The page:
Support 100 years of independent journalism.

  1. Politics
20 October 2017

Ken Loach is annoyed because his home town of Bath is “too clean”

The socialist director wants the city to be dirtier for his own aesthetic pleasure.

By media mole

Your mole, emerging from the burrow beneath Bath Spa having just sweated its whiskers out in the tepidarium, heard some enraging news.

Bath resident and socialist film director Ken Loach has made some critical comments of the Somerset city.

In an interview with the Guardian ahead of his lecture tonight for the Festival of the Future City Bath, Loach moaned that Bath is becoming – god forbid – “too clean”:

“Bath was dusty and a little shabby when we moved here. It did look its age and you felt its history in its streets and buildings and little alleyways. The sense of the past was palpable. There were some bad modern buildings but there was a patina of age.

“The problem now is that it has been sharpened up for the tourists. It’s too clean. It’s like an old person with Botox. You don’t get the same sense of the past. It’s too clean, too sharp.”

Sign up for The New Statesman’s newsletters Tick the boxes of the newsletters you would like to receive. Quick and essential guide to domestic and global politics from the New Statesman's politics team. The New Statesman’s global affairs newsletter, every Monday and Friday. The best of the New Statesman, delivered to your inbox every weekday morning. A handy, three-minute glance at the week ahead in companies, markets, regulation and investment, landing in your inbox every Monday morning. Our weekly culture newsletter – from books and art to pop culture and memes – sent every Friday. A weekly round-up of some of the best articles featured in the most recent issue of the New Statesman, sent each Saturday. A weekly dig into the New Statesman’s archive of over 100 years of stellar and influential journalism, sent each Wednesday. Sign up to receive information regarding NS events, subscription offers & product updates.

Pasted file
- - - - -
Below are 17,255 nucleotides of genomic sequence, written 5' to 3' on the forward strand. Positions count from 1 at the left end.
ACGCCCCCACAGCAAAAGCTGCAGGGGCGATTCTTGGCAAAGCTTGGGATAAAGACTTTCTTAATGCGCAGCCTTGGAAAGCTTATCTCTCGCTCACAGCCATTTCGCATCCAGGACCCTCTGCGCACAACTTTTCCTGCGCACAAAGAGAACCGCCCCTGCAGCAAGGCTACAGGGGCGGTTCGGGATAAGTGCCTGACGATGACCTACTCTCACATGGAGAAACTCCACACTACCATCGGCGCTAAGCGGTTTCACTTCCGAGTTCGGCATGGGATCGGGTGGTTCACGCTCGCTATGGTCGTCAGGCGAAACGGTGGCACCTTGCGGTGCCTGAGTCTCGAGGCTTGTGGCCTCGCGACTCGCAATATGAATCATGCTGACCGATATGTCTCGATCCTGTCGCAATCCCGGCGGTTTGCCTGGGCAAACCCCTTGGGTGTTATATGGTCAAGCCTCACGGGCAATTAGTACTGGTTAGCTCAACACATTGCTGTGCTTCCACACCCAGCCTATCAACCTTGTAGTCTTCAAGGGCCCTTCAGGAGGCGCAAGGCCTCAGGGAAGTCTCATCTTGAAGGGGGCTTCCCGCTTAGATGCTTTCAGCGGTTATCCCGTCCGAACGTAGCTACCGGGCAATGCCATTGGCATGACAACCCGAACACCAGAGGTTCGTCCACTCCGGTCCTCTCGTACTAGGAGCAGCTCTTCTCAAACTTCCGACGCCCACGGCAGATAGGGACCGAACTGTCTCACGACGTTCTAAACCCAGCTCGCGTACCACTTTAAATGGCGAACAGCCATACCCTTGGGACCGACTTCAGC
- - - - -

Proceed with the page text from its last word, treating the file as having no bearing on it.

I consent to New Statesman Media Group collecting my details provided via this form in accordance with the Privacy Policy

Lamenting the “destructive” market forces leading to lots of hotels being built in the city, and the “grotesque” plan to expand the Rec rugby ground by 1,000 capacity, Loach advocated preserving “the city in a minimal way rather than try to make big architectural statements”. He complained that there is “too much imitation Georgian architecture”, but would also somehow like the city’s “homogeneity” not to be spoilt by an “eclectic mix” of building styles at the same time.

As the I, Daniel Blake director mentioned the city’s “poverty and gross inequality” and punishing property prices, your mole was a little surprised at his wish to keep the city “dusty”, “shabby” and without big developments or boosts to its tourist industry.

It sounds like he’s putting his aesthetic priorities ahead of the job prospects and quality of life that might – just might – be more important to the local people he describes than the precise level of atmospheric grit on the Georgian architecture.